1087: Norman King William I, known as "William the Conqueror," died. During his reign, he produced the Domesday Book, the first exhaustive survey of England.
1191: The Battle of Arsuf during the Third Crusade (see Constantine's Crusades In History And Prophecy). Richard I of England defeated Saladin at Arsuf.
1228: During the Sixth Crusade, Holy Roman Emperor Frederick II landed in Acre, "Palestine." The Roman "Kingdom of Jerusalem" was thereafter briefly restored (see A History Of Jerusalem: Hadrian and Simon bar Kokhba and A History Of Jerusalem: Constantine and Muhammad).
1533: Queen Elizabeth I of England was born. The daughter of King Henry VIII and Anne Boleyn, her reign began with the defeat of the Spanish Armada. During her time, Britain rose to international power and prominence, beginning colonization that produced its worldwide empire of commerce and civilization over the next 400 years. A golden age for Britain, Elizabeth's contemporaries were the likes of Francis Bacon, William Shakespeare, Walter Raleigh, Francis Drake, John Hawkins, Martin Frobisher and many others.
1543: Mary, Queen of Scots was coronated.
1630: The town of Trimontaine, Massachusetts, was renamed as Boston.
1714: The Treaty of Badan was signed. It was one of the Treaties included in the Peace of Utrecht which ended the War of The Spanish Succession.
1763: King George III issued a proclamation inviting citizens of the Empire to settle in Canada. Many did, including many conservatives (hard-working, successful people of all walks of life i.e. farmers, merchants, tradesmen, educators) from the New England colonies who saw no need for a rebellion. Totaling about 1/3 of the population of the New England colonies, they were later known as United Empire Loyalists. When the U.S. invaded Canada a few years later, in the War of 1812 (1812-1814), United Empire Loyalists and their adult children and grandchildren served among the British Army and Canadian militias that successfully defended Canada from U.S. annexation (the publicly-stated goal of U.S. President James Madison when he started the war).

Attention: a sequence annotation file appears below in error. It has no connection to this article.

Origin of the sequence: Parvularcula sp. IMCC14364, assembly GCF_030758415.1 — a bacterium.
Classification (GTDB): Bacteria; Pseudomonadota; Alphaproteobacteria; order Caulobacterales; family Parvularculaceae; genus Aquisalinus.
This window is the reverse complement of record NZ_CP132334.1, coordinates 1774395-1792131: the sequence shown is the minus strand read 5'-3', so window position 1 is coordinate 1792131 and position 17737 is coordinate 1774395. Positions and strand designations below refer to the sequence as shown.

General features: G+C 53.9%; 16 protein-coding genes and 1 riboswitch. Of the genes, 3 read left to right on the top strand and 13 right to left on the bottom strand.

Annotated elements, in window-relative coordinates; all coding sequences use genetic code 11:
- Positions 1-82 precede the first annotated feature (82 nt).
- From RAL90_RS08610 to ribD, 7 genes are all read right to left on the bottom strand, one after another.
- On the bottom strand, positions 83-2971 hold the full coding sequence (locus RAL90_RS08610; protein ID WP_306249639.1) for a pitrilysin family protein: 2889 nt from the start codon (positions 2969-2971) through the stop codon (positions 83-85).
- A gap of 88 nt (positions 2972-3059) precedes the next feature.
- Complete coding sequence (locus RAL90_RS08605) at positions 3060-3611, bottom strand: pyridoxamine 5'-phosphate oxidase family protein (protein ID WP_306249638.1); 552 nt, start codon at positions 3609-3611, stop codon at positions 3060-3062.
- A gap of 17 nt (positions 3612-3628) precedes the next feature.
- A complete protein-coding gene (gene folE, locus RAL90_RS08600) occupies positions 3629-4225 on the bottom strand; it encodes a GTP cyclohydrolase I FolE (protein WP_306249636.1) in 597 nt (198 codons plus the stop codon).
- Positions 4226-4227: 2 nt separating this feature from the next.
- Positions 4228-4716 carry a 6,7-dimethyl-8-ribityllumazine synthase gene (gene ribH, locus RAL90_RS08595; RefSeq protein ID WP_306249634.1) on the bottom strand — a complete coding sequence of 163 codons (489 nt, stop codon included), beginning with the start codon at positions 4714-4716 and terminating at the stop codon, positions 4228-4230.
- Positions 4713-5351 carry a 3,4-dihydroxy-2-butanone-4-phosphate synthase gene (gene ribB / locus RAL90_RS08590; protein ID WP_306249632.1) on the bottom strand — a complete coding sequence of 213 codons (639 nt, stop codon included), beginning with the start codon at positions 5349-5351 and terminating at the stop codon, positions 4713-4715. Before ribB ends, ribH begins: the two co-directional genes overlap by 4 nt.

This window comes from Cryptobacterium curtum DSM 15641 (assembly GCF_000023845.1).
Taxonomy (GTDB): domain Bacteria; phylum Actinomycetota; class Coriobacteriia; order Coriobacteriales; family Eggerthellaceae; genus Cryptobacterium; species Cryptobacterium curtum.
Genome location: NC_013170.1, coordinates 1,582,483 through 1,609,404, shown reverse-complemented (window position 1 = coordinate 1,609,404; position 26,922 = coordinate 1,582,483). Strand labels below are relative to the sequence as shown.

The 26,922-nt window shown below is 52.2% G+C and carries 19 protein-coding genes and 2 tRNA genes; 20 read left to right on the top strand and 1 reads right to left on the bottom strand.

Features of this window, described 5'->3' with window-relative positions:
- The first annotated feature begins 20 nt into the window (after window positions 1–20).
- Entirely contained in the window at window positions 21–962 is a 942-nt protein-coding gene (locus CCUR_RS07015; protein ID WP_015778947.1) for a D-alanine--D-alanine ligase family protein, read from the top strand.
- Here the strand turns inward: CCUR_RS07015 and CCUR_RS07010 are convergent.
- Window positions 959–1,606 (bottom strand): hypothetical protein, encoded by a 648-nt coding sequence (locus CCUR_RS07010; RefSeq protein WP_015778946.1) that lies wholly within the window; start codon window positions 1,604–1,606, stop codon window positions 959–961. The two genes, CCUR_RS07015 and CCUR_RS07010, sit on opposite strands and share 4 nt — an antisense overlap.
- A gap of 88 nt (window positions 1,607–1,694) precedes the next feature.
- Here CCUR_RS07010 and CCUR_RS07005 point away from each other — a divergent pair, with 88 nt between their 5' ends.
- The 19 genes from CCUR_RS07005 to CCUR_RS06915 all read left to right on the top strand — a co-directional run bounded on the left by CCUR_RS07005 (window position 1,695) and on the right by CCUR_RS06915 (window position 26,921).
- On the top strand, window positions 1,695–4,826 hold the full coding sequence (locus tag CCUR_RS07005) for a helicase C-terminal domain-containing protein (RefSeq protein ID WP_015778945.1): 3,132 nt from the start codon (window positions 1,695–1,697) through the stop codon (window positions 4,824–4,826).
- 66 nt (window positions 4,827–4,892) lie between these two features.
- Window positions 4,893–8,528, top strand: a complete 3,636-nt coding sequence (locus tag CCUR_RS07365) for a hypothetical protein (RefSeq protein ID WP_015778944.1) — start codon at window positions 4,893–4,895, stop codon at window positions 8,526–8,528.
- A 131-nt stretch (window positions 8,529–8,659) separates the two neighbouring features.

A plaque in Hamilton, Ontario (as well as many others across Canada) commemorates them:
"This monument is dedicated to the lasting memory of
1812: Russian forces retreated from the army of Napoleon after the Battle of Borodino, near Moscow. Like Adolf Hitler 130 years later however, the invaders were eventually "stopped cold" by the Russian winter.
1822: Brazil declared independence from Portugal.
1860 "Red Shirt" forces under Giuseppe Garibaldi took Naples. The victory permitted Victor Emmanuel to become king of Italy.
1867: Adolphus abdicated as duke of Nassau and was granted 8.5 million thalers (origin of "dollars") and a few castles as compensation.
1940: During the Second World War, the Nazi "Blitz" of London began. The city was heavily bombed for 57 consecutive nights.
1953: Nikita Khrushchev became the leader ("First Secretary of the Communist Party") of the Soviet Union.
1979: The Chrysler Corporation requested $1.5 billion from the U.S. government to avoid bankruptcy.
1986: Bishop Desmond Tutu was enthroned as Archbishop of Cape Town, South Africa. He was the first black head of South Africa's Anglicans.
1988: Abdul Ahad Mohmand, the first Afghan in space, returned to earth aboard the Russian Soyuz TM-5 after 9 days on the Mir space station.
1999: A magnitude 5.9 earthquake struck Athens, Greece. Over 140 people were killed, 500 injured and 50,000 people had their homes destroyed.
2004: Hurricane Ivan killed 39 people on Grenada and destroyed 90% of the buildings on the island.
2005: Egypt held its first-ever multi-party presidential election.
2008: To delay further economic collapse of the housing industry, the U.S. Government took control of the two largest mortgage financing companies in the U.S., Fannie Mae and Freddie Mac.
2012: Canada cut diplomatic ties with Iran by closing its embassy in Tehran and ordering the expulsion of Iranian diplomats from Ottawa, over support for Syria, nuclear plans and alleged rights abuses.